Well, I didn't have a farm in Africa, but one of my oldest friends does - or rather, her family does.
My friend's ancestors emigrated from Britain and settled on a farm in Zambia some time in the 1800's and my friend's mother and her brother grew up there, with some time away for boarding school. My friend's mom met her husband and they had four daughters, the youngest, my friend Toni. When Toni (short for Antonia) was four years old she emigrated to Canada with her family, leaving farm and family behind, and two years later we met at St. Joseph's Elementary school in Nelson.
Toni lived one street below mine in a rose coloured house with a sloping lawn and a view of the lake. Many of us in uphill Nelson had sloping lawns and a view of the lake; it was hard not to in that town built on a mountainside. Going to Toni's house was like entering a different time and place, which widened my little view of the world considerably. I have always been keenly aware of the details that mark someone's home as their own. At Toni's there were framed cameo portraits of relatives, wooden furniture kept spotlessly polished, and over the years, additions of floral upholstery fabric bought on a trip through London to visit relatives, two hundred year old dishes inherited from the farm among other antiques, a rhino foot with a wooden lid, woolen blankets with patterns of African animals, and even deep red carpeting in the hall to mimic the brick red tile of the farm house that, I believe, was so much missed by Toni's mother.
Everything at Toni's house was so fascinating to me. The furthest from home I had ever travelled was to Vancouver to visit grandparents. We weren't really a travelling family. We didn't go camping either, at least not in my memory. My mom always said she loved to go for a good long hike (which we did often) and then come home to a hot meal, a bath, and her own bed. My parents certainly weren't Disneyland sort of people either, so I, unlike so many of my school friends, never went there or any place like it. My parents did most of their travelling in an armchair with a book. ( My sisters and I talk about taking my mom to Europe. She would make the best tour guide because she is a historian and knows so much about everything.) The town I grew up in was not in the least multicultural when I was growing up. The Kootenay First Nations people had been driven down into the States long before. Unlike many of the big cities in Canada we had no concentrations of Caribbean, Asian or Latino cultures to educate us and bring different colours to our lives. I don't think I even noticed, as a young child, the variance in skin colour of the few Asian-Canadian and First Nation classmates I had. Someone would have had to point out the differences to me. It's almost funny now to look back on how exotic I thought Toni's family were.
It was not merely the foreign objects that made Toni's house different than those in my limited experience. I developed my taste for real butter at Toni's house, butter scraped off the cold brick in thick slices like cheese and placed on a piece of cold, dry toast taken one at a time from the toast rack. At my house we grabbed the toast the minute it popped and spread the margarine so it would melt into the warm toast, and I liked that too, so I didn't think I would like cold butter on cold toast - but I did. Toni's mom left the table bare until it was time to eat, then we would spread the pretty red, orange and rose plaid tablecloth and set the table with matching dishes and bone handled Sheffield silverware. One day at dinner, Toni's dad stopped me in my tracks. "Rebecca, it is time you learned to eat properly with a knife and fork. I've put up with watching you shovel in your food for long enough!" He could be quite fierce, despite his khaki bermuda shorts and long, cream coloured socks imported from England (or maybe because of them). I was then tutored in the elegant partnership of the fork, the knife, and the soup spoon that you "push away from you through the soup, not toward you like a shovel." I'm still grateful to Toni's dad when I eat in a classy restaurant, although I honestly have never made a habit of using the spoon in that way - too much effort.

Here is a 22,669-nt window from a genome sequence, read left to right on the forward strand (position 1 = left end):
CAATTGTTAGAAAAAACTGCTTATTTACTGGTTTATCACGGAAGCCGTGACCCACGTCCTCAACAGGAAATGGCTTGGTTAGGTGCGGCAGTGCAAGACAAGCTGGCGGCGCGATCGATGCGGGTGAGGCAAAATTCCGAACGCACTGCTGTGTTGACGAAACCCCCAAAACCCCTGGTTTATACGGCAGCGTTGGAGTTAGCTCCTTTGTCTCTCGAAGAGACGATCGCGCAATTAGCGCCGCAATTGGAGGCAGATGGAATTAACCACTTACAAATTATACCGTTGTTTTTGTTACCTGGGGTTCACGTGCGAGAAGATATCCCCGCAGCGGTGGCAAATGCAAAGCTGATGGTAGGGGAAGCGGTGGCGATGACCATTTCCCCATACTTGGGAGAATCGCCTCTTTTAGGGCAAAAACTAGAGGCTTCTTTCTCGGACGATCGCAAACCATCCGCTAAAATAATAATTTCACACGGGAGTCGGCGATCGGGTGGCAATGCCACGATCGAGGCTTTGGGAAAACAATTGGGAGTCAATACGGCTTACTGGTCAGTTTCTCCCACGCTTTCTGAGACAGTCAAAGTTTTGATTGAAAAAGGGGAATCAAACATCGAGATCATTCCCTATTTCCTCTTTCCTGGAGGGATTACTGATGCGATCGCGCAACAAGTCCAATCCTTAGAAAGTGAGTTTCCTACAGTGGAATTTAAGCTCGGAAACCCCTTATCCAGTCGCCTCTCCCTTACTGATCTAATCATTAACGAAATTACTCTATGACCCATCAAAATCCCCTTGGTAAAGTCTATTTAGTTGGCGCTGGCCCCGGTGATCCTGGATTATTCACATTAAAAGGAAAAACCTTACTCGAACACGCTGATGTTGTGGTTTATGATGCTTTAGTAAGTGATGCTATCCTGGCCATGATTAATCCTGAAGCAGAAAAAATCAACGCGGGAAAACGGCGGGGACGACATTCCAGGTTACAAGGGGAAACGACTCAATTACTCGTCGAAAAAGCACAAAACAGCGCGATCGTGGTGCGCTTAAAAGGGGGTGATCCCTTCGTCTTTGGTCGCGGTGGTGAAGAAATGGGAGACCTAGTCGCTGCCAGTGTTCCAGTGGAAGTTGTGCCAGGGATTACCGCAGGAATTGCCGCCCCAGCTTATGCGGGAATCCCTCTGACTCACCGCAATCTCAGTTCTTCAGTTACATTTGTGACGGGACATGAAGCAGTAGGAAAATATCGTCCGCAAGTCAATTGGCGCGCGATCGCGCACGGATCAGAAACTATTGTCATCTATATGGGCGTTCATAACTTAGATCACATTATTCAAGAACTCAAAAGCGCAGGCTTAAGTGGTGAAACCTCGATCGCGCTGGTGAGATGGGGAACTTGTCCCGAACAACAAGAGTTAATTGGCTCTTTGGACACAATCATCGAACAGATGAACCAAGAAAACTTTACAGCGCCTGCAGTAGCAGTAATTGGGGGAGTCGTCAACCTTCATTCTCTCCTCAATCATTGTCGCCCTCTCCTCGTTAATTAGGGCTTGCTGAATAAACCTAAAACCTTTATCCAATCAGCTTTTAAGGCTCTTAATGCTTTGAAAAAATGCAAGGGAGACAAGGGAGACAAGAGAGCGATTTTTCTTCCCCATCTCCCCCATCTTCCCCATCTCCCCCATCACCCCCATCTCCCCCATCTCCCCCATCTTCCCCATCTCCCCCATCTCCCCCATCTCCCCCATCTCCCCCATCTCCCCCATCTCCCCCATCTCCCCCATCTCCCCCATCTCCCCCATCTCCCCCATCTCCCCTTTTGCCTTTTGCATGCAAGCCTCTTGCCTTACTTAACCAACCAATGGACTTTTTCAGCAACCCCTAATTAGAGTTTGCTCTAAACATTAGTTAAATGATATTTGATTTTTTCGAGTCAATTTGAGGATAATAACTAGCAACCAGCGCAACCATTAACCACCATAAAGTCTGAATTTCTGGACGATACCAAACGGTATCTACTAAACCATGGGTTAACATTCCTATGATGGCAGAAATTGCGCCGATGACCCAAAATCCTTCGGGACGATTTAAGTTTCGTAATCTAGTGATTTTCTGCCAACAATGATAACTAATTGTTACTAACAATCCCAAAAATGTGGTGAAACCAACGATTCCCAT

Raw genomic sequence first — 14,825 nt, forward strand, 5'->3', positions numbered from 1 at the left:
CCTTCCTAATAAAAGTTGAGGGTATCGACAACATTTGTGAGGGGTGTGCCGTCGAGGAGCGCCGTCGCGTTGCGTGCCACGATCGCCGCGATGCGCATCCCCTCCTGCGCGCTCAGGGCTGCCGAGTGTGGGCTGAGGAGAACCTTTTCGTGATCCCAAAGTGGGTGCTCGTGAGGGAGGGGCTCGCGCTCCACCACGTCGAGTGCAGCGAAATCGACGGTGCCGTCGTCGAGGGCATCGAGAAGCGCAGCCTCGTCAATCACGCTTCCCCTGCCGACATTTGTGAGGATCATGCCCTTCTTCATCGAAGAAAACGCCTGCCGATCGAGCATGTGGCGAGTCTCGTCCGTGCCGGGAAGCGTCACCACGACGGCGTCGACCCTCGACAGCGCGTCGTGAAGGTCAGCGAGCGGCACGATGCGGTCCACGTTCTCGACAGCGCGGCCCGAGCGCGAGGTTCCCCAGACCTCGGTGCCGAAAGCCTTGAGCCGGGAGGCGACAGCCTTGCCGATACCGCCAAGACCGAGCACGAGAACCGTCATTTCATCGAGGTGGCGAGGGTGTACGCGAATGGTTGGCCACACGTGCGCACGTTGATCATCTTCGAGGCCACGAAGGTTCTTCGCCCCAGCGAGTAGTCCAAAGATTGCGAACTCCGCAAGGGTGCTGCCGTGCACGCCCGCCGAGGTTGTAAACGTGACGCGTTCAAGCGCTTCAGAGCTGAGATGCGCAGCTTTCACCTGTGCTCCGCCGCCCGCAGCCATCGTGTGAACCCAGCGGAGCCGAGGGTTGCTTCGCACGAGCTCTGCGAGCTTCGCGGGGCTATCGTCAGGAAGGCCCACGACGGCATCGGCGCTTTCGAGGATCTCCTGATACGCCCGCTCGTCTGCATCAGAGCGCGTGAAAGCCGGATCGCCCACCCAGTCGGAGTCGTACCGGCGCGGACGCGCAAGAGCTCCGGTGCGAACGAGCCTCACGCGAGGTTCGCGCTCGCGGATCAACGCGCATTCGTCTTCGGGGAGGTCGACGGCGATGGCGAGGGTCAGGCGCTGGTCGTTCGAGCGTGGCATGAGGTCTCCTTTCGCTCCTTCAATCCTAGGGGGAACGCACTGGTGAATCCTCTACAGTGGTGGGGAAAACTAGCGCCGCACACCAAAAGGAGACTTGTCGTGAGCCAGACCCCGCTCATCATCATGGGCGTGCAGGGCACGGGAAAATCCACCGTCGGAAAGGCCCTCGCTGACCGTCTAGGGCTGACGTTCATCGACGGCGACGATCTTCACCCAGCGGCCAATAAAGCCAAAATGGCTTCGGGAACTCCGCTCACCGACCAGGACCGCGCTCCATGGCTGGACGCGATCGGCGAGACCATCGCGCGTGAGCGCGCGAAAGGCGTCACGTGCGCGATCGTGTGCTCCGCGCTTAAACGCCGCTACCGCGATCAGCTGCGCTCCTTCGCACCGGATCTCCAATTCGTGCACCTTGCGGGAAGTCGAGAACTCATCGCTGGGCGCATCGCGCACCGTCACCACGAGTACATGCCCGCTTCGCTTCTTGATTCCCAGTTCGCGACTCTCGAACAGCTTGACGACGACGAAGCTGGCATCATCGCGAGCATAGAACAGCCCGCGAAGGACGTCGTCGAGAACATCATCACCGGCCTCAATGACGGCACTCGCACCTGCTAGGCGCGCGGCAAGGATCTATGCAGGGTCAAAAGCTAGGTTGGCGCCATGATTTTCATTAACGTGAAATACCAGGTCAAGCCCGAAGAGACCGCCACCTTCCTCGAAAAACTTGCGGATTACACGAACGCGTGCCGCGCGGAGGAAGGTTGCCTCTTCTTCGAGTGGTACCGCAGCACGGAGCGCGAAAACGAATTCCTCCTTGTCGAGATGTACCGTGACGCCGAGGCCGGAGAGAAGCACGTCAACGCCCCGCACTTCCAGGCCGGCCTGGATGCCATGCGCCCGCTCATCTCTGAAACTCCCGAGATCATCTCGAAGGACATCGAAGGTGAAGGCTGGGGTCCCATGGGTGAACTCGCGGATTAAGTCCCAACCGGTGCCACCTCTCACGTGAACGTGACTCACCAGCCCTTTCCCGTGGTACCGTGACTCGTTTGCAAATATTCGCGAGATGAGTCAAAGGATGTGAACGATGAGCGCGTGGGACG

At twelve I was invited to go to Zambia with Toni and her mom. I was told I only had to cover the cost of the the plane fare - $2500.00, even in 1981. Of course I could not go. The price of the ticket was just too steep for me, the youngest of six children, and my parents. I had to remain content with travelling to the farm in Africa in my imagination through visits to Toni's house, and through the souvenirs (a wonderful woven comb and an elephant hair bracelet) she brought back for me. I still have the comb.
Toni, like me, has recently turned forty. Our friendship is still strong and I still value the connection I have with her family very much. Her eldest sister, who moved back to Zambia and married a farmer, and I chat on Facebook. Her other sisters live nearer and I even see them ocasionally. Toni's mom and my mom are still very good friends, as they always were. Some day I hope to see the farm for myself, but even if I never do I will always appreciate the window to a new and beautiful world opened for me at such a tender, impressionable age by Toni's family. In the meantime, I can always watch 'Out of Africa' one more time...